UK or Bust?

I met a new neighbor recently. He’s an older English fellow that reminds me of Anthony Head. He invited me into his house—an old Greek revival mansion built in 1875—and offered me a cup of tea. He was as charming and hospitable as his accent implied. He told me about his life in England and how he had adjusted to living in America over the past twenty years. I enjoyed sitting back in his antique-laden living room, listening to his stories. I could have listened for hours. His stories were far more interesting than anything I had to contribute.

The conversation shifted toward professions. “What do you do?” he asked, sipping from a porcelain cup (for my English readers, no, he did not stick out his pinky). I told him that I was a writer; not one that he would have heard of, but one that hoped to call writing a career one day and not just a hobby. He smiled in a patronizing way, as though he had heard this same story from many other “would-be’s” before.

“Oh? What do you write?” he asked, rubbing the bristles of his moustache. I told him that I had many stories inside to tell, but that I always felt more at home within the realm of Science-Fiction. His eyes lit up as soon as the words passed between my lips. His once doubtful eyes softened, and he shifted in his seat. “Really?” he said. “Why Science-Fiction?”

I spouted off an inventory of my influences as though I had banked them for just such an occasion: Lost, Star Wars, Firefly, Doctor Who. He interrupted me the very second after I’d said Doctor Who. “Doctor Who is brilliant, isn’t it?” I felt like I had uncovered the secret word that would endear this man to me for a lifetime. We talked about Doctor Who for the next forty-five minutes, including how to integrate the brand into my upcoming wedding (Dalek ice sculptures and TARDIS-skinned photo booths).

“You know,” he said, “Science-Fiction is all the rage back in England right now. If you’d like, I can send a couple copies of your books back home. I think they’d be quite keen on them.” He didn’t need to ask me twice. Within an hour, I had a care package packed and ready to ship across the pond. It was an honor… er, rather, an honour, to have my books read in England, to which I have never been, but love a great deal.

A couple of weeks passed before I saw my new neighbor again. He knocked on my front door, coming to inform me that a careless driver had taken out the Internet cabling connected to my house. As I started to shut the door and call the cable company, he turned around and said that he had just spoken with a mate back home about my books. His mate had read Noble and couldn’t stop raving about it. He wanted to know if there were others. A lightening strike could not have erased that smile from my face.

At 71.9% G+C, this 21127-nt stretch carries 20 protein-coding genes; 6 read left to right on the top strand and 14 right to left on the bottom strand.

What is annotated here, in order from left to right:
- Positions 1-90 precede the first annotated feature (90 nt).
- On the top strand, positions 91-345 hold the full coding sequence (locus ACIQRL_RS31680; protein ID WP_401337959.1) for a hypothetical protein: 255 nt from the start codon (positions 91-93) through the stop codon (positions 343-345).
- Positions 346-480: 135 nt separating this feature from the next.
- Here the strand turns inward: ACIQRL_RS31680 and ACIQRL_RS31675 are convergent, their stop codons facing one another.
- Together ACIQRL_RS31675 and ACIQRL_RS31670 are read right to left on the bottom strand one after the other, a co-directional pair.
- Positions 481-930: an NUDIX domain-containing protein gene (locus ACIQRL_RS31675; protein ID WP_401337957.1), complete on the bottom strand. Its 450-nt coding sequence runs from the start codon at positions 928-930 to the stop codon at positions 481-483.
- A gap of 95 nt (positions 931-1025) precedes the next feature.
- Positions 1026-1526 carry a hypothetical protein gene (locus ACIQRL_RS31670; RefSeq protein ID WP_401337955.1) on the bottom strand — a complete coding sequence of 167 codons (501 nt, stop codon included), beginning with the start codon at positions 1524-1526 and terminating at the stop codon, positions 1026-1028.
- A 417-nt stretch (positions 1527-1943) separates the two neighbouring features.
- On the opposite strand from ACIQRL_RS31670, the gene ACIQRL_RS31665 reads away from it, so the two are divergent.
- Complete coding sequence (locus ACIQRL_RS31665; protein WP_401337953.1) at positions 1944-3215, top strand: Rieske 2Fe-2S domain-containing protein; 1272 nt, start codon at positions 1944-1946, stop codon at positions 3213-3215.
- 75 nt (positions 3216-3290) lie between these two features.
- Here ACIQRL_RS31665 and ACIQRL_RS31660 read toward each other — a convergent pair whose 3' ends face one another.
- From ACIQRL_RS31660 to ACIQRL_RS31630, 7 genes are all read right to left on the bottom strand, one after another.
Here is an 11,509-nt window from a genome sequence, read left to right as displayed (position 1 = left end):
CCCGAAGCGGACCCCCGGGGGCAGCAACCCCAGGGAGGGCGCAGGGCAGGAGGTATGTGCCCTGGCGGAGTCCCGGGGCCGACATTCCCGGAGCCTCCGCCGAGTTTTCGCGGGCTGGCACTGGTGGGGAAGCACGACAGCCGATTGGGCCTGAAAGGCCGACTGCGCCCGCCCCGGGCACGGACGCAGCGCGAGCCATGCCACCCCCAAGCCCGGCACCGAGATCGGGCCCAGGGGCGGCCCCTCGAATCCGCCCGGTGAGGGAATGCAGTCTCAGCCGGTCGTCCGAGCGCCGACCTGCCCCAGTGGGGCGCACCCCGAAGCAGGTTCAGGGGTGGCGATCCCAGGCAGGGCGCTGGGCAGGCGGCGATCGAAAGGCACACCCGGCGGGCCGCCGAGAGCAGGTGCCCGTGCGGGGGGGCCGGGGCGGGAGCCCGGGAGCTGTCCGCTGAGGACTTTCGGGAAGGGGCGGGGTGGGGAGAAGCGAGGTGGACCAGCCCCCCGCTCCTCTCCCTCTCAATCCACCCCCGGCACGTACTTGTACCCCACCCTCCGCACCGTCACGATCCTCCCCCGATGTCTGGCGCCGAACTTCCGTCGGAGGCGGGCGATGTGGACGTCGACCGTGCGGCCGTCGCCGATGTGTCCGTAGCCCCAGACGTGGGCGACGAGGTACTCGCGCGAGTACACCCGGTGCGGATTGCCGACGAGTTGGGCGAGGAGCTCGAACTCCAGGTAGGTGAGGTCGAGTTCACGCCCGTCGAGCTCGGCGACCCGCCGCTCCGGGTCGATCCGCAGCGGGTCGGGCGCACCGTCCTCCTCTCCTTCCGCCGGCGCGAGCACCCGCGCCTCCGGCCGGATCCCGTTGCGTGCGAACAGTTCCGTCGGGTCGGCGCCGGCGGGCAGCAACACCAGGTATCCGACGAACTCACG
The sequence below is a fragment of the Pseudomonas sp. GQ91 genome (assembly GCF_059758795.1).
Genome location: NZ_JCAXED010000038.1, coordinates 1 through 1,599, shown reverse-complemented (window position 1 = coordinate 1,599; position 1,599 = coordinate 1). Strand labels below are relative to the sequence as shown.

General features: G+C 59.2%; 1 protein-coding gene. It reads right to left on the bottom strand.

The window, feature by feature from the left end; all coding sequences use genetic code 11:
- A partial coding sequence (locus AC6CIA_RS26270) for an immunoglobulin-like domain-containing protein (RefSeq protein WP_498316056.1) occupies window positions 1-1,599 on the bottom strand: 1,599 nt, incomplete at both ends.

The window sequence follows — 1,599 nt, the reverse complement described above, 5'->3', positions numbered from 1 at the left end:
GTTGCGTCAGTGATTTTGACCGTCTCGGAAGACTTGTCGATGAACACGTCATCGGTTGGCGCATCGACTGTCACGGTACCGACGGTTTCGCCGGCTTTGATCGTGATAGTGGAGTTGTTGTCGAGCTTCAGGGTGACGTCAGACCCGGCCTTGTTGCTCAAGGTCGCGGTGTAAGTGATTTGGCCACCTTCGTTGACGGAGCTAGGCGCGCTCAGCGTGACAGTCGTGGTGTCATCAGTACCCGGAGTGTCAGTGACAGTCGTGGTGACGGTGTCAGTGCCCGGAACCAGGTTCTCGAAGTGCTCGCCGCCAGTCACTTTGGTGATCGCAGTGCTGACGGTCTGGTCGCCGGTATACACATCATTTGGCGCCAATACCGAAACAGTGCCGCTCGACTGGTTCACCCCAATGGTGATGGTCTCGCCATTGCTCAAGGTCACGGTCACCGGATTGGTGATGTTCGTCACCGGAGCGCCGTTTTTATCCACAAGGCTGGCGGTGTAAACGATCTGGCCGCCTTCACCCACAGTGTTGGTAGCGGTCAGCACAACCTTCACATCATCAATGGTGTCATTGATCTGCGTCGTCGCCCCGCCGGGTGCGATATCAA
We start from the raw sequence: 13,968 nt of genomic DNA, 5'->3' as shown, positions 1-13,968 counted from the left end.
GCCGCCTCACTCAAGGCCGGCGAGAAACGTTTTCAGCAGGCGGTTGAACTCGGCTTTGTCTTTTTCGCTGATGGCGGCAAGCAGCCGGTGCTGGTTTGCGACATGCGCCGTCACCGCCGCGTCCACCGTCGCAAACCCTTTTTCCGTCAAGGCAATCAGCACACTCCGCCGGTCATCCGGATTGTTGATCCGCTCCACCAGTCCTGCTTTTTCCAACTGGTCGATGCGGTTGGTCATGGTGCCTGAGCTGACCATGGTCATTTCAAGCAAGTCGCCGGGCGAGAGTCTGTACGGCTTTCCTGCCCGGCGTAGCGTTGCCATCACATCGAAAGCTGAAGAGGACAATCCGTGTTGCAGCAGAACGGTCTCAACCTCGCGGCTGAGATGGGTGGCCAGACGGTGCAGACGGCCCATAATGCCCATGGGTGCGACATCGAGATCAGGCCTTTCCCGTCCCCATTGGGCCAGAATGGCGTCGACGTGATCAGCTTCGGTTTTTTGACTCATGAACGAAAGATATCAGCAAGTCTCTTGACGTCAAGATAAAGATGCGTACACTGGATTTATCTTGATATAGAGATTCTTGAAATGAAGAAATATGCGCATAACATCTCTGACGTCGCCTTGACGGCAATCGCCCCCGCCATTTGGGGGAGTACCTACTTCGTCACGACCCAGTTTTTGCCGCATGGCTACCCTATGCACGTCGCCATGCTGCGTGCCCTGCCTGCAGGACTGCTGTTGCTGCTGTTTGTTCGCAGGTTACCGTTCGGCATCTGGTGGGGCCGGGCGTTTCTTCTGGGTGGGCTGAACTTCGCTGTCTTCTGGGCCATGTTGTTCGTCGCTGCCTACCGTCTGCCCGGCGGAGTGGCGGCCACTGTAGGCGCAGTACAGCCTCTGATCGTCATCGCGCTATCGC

As a writer, I feel very blessed to have sold a modest amount of books. My books don’t score a direct hit with every reader, but when they do, I am elated when I receive kind words and feedback on Twitter. I’ve begun to notice that the bulk of these positive marks are coming from British followers, which leads me to wonder if there is something to what my neighbor said.

Are my books better suited for an English audience?

Am I not focusing enough marketing across the pond?

Am I ignoring a potential hotspot for my books while I struggle to stand out amongst vampires and zombies in the USA?

I don’t have the answer to those questions at present, but it’s certainly something that I am going to research a bit more. I don’t care about fame and fortune; I just want to find a demographic that I can entertain with my stories. If it truly is within the UK that I belong, then I can’t think of a better reason to start looking for a flat. I’ve been ready to have a laugh and a pint with my mates for a long, long time.


  1. David – a heartwarming story that really reveals more about the power of personal contact than about nationality (although as a Brit, I thank you for the kind remarks about my homeland).

    But you could be right about the British market – you may well be writing in a way that appeals to a British audience – we’re not that different, but a difference there certainly is.

    The real essence is that although we all promote our books using our blogs and Twitter accounts, you really can’t beat the power of an independant reference.

    Good luck to your book sales over here – Ray

    1. Thanks Ray! I appreciate the kind words. I’m having fun learning where my books fit in within the grand scheme of things. My goal is just to find people that want to read them, wherever they are. If only we could all be so lucky, right? 🙂

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